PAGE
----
- February 28, 2018
Now that 2017 is behind us, it’s a great time to reflect on how we might have done things more effectively as business travel organisers. With industry insiders predicting that 2018 will largely be a continuation of last year’s business travel trends, here’s our chance for a do-over! Why not take advantage of 2018’s stable environment to streamline your company’s business travel planning and management? To get things off to a good start, Booking.com for Business has released a new e-book full of tips and hacks for making 2018 your most effective year yet.
Budget Blues? Think Again!
If you spent 2017 verging on a nervous breakdown over your travellers’ spending habits, you’ve definitely earned your glass or two of champagne on New Year’s Eve. You’re not alone either: budget planning is one of the greatest concerns a business travel organiser faces. The new e-book from Booking.com for Business help you plot a realistic course for spending – and saving – in the year ahead.
Compliance Chaos? Not This Time!
It’s a tough job making sure everyone follows the rules, but somebody’s got to do it. There’s no better time than now to finally tackle those policy compliance issues that have given you so much hassle in the past. Try turning the tables this year by creating a more open culture. Start a dialogue with your employees to figure out a new compliance regime you can all live with. The e-book contains tips and links to handy resources to get you moving in the right direction.
Communications Breakdown? A Thing of the Past!
Reboot your communications in 2018 with new technologies and good, old-fashioned face-to-face team discussions. If you felt left in the dark in 2017, shine a light in 2018 with free apps that enable you to keep in touch with your travellers wherever they are: where there’s WiFi, there’s a way. And don’t forget to call a daily ‘stand-up’ meeting to check the pulse in your team.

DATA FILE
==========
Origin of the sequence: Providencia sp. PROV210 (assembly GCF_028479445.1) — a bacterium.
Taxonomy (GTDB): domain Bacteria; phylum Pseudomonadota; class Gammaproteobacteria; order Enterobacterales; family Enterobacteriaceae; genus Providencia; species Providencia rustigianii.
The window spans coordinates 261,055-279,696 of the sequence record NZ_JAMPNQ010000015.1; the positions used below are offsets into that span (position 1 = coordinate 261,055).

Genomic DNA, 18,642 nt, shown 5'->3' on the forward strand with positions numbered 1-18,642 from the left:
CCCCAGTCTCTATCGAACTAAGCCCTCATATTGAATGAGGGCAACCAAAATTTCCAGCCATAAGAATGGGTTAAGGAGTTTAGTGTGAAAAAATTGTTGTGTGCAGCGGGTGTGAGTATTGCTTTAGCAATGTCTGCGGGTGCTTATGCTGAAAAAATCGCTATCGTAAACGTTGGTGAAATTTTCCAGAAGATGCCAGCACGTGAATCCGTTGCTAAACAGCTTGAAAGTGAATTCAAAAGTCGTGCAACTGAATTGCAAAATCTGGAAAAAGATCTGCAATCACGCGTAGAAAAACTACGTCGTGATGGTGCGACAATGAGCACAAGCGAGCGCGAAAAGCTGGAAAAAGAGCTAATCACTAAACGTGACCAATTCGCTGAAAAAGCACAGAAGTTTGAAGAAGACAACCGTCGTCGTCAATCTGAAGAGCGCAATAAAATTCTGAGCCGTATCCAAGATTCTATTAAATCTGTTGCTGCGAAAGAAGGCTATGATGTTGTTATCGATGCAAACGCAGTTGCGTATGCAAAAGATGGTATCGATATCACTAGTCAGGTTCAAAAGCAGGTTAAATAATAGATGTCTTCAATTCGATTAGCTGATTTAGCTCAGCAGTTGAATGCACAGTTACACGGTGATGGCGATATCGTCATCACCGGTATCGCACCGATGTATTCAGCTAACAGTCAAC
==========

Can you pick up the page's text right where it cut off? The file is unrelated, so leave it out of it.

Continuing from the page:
You might have heard many stories about pickpockets in cities like Milan or road accidents in places like Chennai, but those incidents are just a part of the big picture. Travelling imposes three types of danger on business travellers:
- Security risks
- Health risks
- Safety risks at the destination
While being on the road, travellers face various security threats by doing seemingly harmless activities that they do every day at home: getting on the internet, using a computer, withdrawing cash from an ATM or walking around with mobile devices and debit cards in the pocket. For example, when you connect to an open Wi-Fi network at an airport (instead of the highly secured one at your company), someone might try to get hold of your data to do illegal things without your consent.
Health risks range from extreme outbreaks to common illnesses, or merely the slipping away from healthy routines. The stress of travelling for work and the unfamiliarity with the destination could heighten the problems that business travellers have to endure.
Road accidents and petty crimes are the most common risks for business travellers at a destination. There are also threats as uncommon as natural disasters and political unrest and ones as common as cultural misunderstanding.
Form the habit of taking precaution measurements
Awareness is the first step, but travellers often need guidance to arrive safely and leave successfully. The habit of taking precaution measurements can be built by turning each must-do into a list of small steps. By going through the list before travelling, you can make it a habit of being safe on the road.